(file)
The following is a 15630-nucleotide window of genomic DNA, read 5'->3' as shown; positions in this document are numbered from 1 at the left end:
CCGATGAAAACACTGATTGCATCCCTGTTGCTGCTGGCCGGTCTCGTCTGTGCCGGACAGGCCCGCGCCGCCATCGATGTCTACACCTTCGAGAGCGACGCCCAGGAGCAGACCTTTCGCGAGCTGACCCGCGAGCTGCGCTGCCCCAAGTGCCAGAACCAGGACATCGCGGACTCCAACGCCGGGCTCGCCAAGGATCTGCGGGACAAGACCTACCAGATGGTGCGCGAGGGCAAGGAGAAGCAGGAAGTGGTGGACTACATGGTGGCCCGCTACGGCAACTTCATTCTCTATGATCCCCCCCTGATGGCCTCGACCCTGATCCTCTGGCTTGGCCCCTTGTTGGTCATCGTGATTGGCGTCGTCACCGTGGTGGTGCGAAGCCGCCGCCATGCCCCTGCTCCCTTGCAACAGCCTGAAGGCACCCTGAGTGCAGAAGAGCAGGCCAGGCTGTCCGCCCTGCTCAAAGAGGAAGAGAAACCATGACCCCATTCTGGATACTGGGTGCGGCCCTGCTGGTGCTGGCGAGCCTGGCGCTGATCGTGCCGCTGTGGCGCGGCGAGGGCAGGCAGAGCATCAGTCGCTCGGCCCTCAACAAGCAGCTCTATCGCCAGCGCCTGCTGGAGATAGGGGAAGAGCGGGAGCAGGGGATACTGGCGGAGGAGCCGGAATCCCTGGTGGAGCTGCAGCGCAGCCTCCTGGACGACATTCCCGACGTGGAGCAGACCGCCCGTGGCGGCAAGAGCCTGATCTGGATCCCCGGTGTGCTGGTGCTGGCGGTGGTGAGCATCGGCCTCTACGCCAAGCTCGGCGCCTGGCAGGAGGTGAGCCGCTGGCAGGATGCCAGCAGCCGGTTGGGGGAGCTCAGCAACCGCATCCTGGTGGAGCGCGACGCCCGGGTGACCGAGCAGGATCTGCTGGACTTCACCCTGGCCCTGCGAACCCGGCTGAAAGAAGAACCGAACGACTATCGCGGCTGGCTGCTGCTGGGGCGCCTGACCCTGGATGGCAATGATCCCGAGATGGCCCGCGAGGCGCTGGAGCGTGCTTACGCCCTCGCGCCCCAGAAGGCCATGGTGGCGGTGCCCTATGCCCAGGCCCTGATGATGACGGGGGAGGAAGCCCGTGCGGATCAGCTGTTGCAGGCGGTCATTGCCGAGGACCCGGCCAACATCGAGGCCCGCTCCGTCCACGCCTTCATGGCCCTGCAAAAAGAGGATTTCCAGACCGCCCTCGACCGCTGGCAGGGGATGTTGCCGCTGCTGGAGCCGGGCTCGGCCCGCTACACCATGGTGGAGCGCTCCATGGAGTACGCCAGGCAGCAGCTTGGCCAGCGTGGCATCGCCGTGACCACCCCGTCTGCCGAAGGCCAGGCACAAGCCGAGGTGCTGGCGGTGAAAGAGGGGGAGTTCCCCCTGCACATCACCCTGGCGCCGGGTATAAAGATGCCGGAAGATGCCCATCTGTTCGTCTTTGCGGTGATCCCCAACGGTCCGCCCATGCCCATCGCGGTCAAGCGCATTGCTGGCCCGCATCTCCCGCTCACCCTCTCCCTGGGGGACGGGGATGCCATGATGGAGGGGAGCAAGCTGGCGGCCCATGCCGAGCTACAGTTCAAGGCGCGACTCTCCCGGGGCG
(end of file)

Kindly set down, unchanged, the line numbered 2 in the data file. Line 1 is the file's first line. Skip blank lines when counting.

CCGATGAAAACACTGATTGCATCCCTGTTGCTGCTGGCCGGTCTCGTCTGTGCCGGACAGGCCCGCGCCGCCATCGATGTCTACACCTTCGAGAGCGACGCCCAGGAGCAGACCTTTCGCGAGCTGACCCGCGAGCTGCGCTGCCCCAAGTGCCAGAACCAGGACATCGCGGACTCCAACGCCGGGCTCGCCAAGGATCTGCGGGACAAGACCTACCAGATGGTGCGCGAGGGCAAGGAGAAGCAGGAAGTGGTGGACTACATGGTGGCCCGCTACGGCAACTTCATTCTCTATGATCCCCCCCTGATGGCCTCGACCCTGATCCTCTGGCTTGGCCCCTTGTTGGTCATCGTGATTGGCGTCGTCACCGTGGTGGTGCGAAGCCGCCGCCATGCCCCTGCTCCCTTGCAACAGCCTGAAGGCACCCTGAGTGCAGAAGAGCAGGCCAGGCTGTCCGCCCTGCTCAAAGAGGAAGAGAAACCATGACCCCATTCTGGATACTGGGTGCGGCCCTGCTGGTGCTGGCGAGCCTGGCGCTGATCGTGCCGCTGTGGCGCGGCGAGGGCAGGCAGAGCATCAGTCGCTCGGCCCTCAACAAGCAGCTCTATCGCCAGCGCCTGCTGGAGATAGGGGAAGAGCGGGAGCAGGGGATACTGGCGGAGGAGCCGGAATCCCTGGTGGAGCTGCAGCGCAGCCTCCTGGACGACATTCCCGACGTGGAGCAGACCGCCCGTGGCGGCAAGAGCCTGATCTGGATCCCCGGTGTGCTGGTGCTGGCGGTGGTGAGCATCGGCCTCTACGCCAAGCTCGGCGCCTGGCAGGAGGTGAGCCGCTGGCAGGATGCCAGCAGCCGGTTGGGGGAGCTCAGCAACCGCATCCTGGTGGAGCGCGACGCCCGGGTGACCGAGCAGGATCTGCTGGACTTCACCCTGGCCCTGCGAACCCGGCTGAAAGAAGAACCGAACGACTATCGCGGCTGGCTGCTGCTGGGGCGCCTGACCCTGGATGGCAATGATCCCGAGATGGCCCGCGAGGCGCTGGAGCGTGCTTACGCCCTCGCGCCCCAGAAGGCCATGGTGGCGGTGCCCTATGCCCAGGCCCTGATGATGACGGGGGAGGAAGCCCGTGCGGATCAGCTGTTGCAGGCGGTCATTGCCGAGGACCCGGCCAACATCGAGGCCCGCTCCGTCCACGCCTTCATGGCCCTGCAAAAAGAGGATTTCCAGACCGCCCTCGACCGCTGGCAGGGGATGTTGCCGCTGCTGGAGCCGGGCTCGGCCCGCTACACCATGGTGGAGCGCTCCATGGAGTACGCCAGGCAGCAGCTTGGCCAGCGTGGCATCGCCGTGACCACCCCGTCTGCCGAAGGCCAGGCACAAGCCGAGGTGCTGGCGGTGAAAGAGGGGGAGTTCCCCCTGCACATCACCCTGGCGCCGGGTATAAAGATGCCGGAAGATGCCCATCTGTTCGTCTTTGCGGTGATCCCCAACGGTCCGCCCATGCCCATCGCGGTCAAGCGCATTGCTGGCCCGCATCTCCCGCTCACCCTCTCCCTGGGGGACGGGGATGCCATGATGGAGGGGAGCAAGCTGGCGGCCCATGCCGAGCTACAGTTCAAGGCGCGACTCTCCCGGGGCG